Medical marijuana improvements in progress, but more can be done

 

Last update: March 17, 2017

 

New York’s medical marijuana program has been roundly criticized for being unduly restrictive and failing to provide meaningful access for patients. Thankfully, the Department of Health has been taking significant steps to address some of the issues, including allowing nurse practitioners to recommend medical marijuana as of November 2016. Physician’s assistants are allowed to recommend medical cannabis as of March 15, 2017, but their supervising physician must also be registered with the medical marijuana program. Home delivery is now allowed, and medical marijuana businesses will no longer be limited to just five “brands” of medical marijuana.

But, many more improvements can still be made. Numerous bills have been introduced this year, including A 582 and A 4276, which would add additional qualifying conditions; A 6009 and S 1087, which would end the ban on smoking medical cannabis; A 4277, which would recognize patient cards from other states; and A 4560, which would protect patients from employment discrimination.

Finally, the Department of Health announced that it would add chronic pain to the list of qualifying conditions, which is particularly important because medical marijuana can help patients reduce their use of dangerous opioids. That will not take effect, however, until a “final rule” is published by the Department. Unfortunately, the proposed regulation (pages 21-22) is unduly restrictive, and MPP as well as hundreds of supporters submitted public comments asking that it be expanded.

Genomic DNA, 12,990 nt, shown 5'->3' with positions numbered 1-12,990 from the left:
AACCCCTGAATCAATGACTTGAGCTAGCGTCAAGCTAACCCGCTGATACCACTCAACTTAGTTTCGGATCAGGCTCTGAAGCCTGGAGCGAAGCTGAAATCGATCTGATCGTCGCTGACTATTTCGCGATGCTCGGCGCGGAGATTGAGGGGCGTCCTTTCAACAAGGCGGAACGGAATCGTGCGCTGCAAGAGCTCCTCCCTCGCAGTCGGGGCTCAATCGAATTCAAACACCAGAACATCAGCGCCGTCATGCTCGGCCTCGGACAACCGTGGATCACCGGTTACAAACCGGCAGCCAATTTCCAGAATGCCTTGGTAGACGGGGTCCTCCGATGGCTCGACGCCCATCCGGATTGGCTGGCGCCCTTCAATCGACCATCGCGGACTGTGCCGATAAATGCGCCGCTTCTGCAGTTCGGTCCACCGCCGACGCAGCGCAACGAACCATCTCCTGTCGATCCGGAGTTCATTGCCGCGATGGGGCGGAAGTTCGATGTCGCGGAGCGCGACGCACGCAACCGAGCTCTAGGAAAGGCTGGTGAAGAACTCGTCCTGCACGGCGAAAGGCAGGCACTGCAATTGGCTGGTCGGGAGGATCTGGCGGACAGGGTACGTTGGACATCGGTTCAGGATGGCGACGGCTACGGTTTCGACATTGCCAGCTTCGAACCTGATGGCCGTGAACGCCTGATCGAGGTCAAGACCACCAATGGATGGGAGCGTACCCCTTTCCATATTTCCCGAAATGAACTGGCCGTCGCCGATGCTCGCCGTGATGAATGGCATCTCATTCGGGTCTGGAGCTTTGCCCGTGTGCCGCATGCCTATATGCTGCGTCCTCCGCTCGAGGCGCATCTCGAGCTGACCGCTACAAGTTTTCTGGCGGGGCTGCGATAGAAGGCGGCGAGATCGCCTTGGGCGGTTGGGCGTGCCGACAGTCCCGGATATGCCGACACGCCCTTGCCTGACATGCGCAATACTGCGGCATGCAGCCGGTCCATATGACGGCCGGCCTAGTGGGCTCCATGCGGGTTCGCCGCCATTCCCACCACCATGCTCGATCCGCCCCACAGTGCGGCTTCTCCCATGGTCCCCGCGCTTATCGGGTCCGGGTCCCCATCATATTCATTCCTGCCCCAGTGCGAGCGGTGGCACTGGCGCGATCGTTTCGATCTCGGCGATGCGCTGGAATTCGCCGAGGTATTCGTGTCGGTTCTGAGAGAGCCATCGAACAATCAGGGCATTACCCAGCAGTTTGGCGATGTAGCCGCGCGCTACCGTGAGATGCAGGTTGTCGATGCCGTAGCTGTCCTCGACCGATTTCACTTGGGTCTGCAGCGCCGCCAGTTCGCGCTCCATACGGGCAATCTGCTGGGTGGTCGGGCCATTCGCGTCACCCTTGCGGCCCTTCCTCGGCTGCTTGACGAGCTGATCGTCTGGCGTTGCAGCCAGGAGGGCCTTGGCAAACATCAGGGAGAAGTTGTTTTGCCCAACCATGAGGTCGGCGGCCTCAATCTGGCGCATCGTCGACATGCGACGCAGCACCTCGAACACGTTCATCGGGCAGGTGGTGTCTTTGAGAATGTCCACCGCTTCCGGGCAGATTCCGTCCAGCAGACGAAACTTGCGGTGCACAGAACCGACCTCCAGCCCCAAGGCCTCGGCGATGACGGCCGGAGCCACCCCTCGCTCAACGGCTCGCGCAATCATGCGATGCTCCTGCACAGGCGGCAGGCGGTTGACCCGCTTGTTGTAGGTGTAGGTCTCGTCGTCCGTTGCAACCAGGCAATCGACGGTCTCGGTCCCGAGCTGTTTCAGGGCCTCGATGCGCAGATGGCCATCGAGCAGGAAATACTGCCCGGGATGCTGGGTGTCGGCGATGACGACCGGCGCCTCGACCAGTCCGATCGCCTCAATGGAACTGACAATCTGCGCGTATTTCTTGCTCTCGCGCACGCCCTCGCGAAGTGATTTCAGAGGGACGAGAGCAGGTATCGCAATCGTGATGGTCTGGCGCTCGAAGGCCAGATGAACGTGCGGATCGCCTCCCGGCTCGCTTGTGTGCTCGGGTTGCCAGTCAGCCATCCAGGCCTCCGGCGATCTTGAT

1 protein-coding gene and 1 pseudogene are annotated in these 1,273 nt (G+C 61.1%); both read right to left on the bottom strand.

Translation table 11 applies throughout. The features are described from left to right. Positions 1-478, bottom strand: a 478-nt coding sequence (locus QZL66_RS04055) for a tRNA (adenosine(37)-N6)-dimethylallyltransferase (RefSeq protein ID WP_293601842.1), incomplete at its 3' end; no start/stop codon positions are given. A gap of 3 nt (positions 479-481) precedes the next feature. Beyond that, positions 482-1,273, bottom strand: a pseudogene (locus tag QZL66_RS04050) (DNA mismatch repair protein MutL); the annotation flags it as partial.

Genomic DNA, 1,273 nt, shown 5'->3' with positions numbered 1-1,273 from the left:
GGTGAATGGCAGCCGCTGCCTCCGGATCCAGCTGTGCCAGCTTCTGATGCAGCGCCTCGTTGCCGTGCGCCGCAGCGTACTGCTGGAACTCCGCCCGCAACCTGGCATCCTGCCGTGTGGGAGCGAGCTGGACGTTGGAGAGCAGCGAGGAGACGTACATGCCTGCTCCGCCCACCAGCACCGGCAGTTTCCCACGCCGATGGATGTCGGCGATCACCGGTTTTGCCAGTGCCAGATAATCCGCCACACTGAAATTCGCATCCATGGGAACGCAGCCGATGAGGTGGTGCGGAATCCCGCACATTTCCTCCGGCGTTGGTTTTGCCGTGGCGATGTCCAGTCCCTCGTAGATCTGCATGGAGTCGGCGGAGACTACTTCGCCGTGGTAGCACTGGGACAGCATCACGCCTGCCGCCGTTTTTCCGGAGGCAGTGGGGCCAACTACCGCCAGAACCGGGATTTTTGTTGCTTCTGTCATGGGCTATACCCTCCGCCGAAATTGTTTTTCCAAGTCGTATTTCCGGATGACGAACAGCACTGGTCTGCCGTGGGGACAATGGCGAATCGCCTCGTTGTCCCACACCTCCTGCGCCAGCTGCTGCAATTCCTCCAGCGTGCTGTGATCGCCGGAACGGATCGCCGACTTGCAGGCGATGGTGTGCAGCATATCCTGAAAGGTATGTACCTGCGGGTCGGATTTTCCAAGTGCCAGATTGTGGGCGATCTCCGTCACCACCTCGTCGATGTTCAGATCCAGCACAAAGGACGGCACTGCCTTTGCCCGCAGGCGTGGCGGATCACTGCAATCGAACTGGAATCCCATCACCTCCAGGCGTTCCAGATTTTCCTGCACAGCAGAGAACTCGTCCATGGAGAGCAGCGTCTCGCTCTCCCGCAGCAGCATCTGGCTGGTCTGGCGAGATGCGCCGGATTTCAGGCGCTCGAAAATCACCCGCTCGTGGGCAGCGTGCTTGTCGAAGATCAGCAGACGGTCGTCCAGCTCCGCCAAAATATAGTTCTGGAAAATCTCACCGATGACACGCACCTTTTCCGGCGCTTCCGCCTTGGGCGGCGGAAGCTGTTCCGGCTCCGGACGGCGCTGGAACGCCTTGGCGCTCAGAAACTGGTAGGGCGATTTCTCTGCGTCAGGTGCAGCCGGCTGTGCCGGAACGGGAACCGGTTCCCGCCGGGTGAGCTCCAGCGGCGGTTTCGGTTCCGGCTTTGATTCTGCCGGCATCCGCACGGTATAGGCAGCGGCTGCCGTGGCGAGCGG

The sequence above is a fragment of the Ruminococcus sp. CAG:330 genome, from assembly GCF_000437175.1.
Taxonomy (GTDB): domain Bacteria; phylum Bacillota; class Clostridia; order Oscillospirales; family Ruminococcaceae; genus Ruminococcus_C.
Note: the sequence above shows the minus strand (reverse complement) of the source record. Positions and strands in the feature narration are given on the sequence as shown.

Completely decriminalizing marijuana gains governor’s support

 

New York was one of the first states in the nation to decriminalize the possession of marijuana. Unfortunately, in recent years, the “public view” exception to the law has been widely abused by police officers, who order people, mostly young people of color, to empty their pockets and then arrest them for having marijuana in public view. Over 16,000 people were still arrested for marijuana possession in 2015, and arrests for the first six months of 2016 were up 29% from the same period in 2015.

Several bills have already been introduced to address this issue in some way, including A 678, which simply eliminates the public view loophole. Gov. Andrew Cuomo recently expressed his support for fixing this problem when he laid out his 2017 legislative priorities and included a fix in his budget bills. He acknowledged that the collateral consequences of a marijuana arrest can be severe: “Individuals can miss work, be fired, [and] establish a record that prevents them from finding work in the future.”

While this is good news, a more comprehensive fix to New York’s unfair and wasteful marijuana laws would be to legalize marijuana for adults and regulate it like alcohol. Let your legislators know it’s time to stop punishing adults for using a substance that is safer than alcohol.


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